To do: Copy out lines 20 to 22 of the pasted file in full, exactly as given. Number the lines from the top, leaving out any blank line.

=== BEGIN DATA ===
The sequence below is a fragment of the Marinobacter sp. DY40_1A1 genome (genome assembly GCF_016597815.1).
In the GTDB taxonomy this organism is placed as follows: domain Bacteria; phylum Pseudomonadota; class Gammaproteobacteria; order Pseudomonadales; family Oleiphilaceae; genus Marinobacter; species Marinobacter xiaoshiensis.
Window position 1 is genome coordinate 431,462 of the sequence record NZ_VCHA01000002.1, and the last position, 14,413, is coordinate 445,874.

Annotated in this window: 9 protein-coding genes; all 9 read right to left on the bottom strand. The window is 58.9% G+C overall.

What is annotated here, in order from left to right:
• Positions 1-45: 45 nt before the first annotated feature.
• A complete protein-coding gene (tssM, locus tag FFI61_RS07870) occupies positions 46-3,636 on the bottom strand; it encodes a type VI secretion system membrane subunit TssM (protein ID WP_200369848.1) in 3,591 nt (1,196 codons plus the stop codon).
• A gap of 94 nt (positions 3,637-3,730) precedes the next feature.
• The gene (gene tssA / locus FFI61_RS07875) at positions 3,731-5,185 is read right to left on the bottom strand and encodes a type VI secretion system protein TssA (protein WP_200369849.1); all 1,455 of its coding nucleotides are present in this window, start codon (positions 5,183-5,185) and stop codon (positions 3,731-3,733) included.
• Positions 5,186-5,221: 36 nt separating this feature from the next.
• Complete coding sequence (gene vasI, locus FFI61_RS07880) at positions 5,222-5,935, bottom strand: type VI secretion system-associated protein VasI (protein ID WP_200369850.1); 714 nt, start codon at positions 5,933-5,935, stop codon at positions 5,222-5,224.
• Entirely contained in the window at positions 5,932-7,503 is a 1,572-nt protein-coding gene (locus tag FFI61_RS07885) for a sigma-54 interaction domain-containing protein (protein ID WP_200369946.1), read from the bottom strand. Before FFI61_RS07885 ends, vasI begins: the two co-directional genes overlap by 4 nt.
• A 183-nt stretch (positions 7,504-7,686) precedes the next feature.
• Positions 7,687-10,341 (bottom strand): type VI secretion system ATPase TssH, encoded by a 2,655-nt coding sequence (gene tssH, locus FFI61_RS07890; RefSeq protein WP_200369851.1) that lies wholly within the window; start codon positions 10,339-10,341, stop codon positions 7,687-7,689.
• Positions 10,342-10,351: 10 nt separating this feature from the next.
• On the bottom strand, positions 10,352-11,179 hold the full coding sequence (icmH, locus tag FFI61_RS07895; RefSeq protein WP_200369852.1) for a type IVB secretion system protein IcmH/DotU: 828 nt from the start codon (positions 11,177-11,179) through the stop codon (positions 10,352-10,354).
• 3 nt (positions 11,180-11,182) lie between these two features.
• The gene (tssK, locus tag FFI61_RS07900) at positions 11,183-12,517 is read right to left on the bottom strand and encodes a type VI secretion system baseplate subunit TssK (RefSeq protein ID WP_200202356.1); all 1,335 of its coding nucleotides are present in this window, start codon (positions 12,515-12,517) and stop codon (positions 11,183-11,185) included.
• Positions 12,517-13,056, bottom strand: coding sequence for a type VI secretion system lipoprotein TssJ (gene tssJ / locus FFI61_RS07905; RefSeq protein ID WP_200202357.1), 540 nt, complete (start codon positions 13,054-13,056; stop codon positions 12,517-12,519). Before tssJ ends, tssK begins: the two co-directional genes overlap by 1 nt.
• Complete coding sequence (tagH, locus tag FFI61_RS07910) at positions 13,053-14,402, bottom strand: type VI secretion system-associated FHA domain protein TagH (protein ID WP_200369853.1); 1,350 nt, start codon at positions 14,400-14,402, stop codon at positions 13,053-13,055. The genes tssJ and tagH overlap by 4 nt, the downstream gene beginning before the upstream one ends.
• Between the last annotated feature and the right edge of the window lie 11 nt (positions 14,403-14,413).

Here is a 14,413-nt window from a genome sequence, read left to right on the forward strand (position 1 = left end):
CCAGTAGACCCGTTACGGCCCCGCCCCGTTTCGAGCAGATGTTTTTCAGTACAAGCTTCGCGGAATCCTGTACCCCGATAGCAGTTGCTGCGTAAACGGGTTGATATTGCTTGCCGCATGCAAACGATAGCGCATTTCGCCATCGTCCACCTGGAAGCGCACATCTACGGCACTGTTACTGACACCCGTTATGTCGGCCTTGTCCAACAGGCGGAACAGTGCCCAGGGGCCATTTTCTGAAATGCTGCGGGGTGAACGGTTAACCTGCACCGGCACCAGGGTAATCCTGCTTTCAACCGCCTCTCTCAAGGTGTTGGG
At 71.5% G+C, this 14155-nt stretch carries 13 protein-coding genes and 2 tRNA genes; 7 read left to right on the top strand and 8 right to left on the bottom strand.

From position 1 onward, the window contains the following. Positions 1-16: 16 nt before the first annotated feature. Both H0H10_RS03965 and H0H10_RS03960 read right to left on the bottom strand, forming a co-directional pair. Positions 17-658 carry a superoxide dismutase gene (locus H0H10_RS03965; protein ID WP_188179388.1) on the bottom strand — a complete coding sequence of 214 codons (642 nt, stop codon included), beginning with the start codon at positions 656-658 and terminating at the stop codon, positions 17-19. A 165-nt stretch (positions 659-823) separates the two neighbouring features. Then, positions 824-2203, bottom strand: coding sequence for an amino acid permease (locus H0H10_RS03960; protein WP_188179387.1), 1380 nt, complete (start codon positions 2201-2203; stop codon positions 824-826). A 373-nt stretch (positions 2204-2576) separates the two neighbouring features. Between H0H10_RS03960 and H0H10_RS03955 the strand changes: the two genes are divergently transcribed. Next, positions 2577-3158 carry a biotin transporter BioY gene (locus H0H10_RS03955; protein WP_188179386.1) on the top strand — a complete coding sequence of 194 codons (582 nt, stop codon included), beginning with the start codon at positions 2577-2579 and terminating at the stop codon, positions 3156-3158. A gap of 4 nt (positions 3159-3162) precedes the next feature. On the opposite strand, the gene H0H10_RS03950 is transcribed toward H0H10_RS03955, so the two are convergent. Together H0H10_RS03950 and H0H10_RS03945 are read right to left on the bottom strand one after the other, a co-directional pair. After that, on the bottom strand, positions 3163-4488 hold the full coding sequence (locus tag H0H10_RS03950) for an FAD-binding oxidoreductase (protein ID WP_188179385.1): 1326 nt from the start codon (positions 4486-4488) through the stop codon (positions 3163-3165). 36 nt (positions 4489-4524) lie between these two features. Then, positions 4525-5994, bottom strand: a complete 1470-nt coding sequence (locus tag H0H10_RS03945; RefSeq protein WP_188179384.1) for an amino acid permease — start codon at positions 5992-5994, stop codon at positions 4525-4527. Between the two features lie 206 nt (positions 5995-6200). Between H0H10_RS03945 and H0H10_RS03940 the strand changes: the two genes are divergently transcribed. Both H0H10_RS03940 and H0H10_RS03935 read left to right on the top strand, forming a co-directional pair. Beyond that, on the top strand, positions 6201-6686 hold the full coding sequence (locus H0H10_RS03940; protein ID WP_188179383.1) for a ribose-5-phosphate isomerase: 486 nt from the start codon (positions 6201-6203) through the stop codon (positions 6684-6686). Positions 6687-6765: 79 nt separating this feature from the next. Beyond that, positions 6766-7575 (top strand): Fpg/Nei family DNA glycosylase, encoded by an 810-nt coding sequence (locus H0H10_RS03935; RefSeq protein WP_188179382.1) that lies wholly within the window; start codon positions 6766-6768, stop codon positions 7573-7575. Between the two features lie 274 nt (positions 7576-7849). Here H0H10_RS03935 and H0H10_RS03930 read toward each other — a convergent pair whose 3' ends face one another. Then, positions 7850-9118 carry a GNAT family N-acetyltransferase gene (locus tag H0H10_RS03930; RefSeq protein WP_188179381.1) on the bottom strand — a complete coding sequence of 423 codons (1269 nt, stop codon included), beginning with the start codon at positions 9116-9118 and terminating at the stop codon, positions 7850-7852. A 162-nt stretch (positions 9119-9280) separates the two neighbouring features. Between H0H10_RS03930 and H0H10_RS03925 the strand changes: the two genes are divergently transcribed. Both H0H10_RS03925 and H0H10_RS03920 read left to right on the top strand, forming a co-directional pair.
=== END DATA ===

• Complete coding sequence (tagH, locus tag FFI61_RS07910) at positions 13,053-14,402, bottom strand: type VI secretion system-associated FHA domain protein TagH (protein ID WP_200369853.1); 1,350 nt, start codon at positions 14,400-14,402, stop codon at positions 13,053-13,055. The genes tssJ and tagH overlap by 4 nt, the downstream gene beginning before the upstream one ends.
• Between the last annotated feature and the right edge of the window lie 11 nt (positions 14,403-14,413).

Here is a 14,413-nt window from a genome sequence, read left to right on the forward strand (position 1 = left end):